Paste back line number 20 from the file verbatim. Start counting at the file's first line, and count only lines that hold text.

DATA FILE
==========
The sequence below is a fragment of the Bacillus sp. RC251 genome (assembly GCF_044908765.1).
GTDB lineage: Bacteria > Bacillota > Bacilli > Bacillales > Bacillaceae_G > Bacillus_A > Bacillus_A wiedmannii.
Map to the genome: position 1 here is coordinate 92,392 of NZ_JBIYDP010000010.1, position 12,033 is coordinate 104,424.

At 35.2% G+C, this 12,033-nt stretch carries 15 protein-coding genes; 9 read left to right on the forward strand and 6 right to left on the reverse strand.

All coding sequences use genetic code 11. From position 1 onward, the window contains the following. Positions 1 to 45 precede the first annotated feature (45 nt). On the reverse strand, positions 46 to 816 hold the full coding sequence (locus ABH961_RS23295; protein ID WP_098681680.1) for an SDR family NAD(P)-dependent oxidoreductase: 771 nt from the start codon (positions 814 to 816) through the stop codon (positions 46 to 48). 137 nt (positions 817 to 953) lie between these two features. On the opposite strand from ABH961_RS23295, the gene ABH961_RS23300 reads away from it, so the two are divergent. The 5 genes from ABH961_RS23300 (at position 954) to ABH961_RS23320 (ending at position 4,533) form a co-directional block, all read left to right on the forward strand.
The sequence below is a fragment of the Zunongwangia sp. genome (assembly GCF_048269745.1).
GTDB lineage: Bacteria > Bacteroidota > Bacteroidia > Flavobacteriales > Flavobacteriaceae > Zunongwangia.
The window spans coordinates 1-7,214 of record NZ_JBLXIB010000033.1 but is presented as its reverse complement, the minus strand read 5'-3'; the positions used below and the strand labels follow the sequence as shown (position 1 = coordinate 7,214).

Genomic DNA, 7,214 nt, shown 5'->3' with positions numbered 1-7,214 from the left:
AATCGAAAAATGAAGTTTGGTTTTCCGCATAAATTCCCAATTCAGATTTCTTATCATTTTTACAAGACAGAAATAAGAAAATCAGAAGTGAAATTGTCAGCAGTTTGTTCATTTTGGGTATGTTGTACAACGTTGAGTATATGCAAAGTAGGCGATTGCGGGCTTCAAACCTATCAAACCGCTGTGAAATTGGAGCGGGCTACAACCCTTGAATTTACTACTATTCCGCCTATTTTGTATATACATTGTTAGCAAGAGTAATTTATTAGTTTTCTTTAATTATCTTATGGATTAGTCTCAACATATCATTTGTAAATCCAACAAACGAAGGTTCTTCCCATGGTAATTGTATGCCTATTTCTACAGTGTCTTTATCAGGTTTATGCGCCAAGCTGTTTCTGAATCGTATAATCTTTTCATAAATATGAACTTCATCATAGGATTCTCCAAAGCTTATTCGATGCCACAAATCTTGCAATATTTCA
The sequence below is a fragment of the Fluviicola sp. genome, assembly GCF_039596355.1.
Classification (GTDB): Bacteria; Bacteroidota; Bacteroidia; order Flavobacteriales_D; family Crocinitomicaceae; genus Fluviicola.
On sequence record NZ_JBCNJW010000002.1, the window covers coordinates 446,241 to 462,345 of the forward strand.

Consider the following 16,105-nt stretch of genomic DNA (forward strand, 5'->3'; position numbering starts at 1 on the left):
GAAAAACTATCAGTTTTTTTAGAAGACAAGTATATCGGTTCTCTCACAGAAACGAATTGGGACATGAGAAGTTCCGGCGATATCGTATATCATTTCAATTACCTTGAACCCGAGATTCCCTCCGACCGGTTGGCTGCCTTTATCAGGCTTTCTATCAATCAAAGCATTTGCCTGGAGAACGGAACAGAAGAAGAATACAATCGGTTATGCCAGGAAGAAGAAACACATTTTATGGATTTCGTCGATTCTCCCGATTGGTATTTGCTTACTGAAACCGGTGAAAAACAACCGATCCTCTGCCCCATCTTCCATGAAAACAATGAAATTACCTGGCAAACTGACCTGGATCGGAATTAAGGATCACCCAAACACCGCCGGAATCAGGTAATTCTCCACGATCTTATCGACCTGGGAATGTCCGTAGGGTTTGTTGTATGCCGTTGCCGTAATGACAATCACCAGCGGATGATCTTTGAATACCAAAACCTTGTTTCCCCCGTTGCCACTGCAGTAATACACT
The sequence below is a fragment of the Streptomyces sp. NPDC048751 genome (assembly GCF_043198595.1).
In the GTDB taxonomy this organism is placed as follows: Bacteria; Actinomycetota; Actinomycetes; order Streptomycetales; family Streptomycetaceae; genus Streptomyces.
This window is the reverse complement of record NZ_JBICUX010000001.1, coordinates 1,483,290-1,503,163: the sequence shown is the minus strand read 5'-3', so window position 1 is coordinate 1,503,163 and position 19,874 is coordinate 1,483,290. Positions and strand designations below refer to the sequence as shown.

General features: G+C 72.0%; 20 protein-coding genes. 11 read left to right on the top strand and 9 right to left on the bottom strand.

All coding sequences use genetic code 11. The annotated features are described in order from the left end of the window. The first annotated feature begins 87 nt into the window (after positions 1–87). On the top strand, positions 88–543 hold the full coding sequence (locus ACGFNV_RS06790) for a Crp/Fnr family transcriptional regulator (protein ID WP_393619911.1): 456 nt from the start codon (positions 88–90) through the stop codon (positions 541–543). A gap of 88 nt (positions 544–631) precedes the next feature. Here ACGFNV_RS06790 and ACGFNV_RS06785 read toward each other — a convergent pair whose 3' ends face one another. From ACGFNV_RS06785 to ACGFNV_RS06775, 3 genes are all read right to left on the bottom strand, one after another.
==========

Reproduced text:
All coding sequences use genetic code 11. The annotated features are described in order from the left end of the window. The first annotated feature begins 87 nt into the window (after positions 1–87). On the top strand, positions 88–543 hold the full coding sequence (locus ACGFNV_RS06790) for a Crp/Fnr family transcriptional regulator (protein ID WP_393619911.1): 456 nt from the start codon (positions 88–90) through the stop codon (positions 541–543). A gap of 88 nt (positions 544–631) precedes the next feature. Here ACGFNV_RS06790 and ACGFNV_RS06785 read toward each other — a convergent pair whose 3' ends face one another. From ACGFNV_RS06785 to ACGFNV_RS06775, 3 genes are all read right to left on the bottom strand, one after another.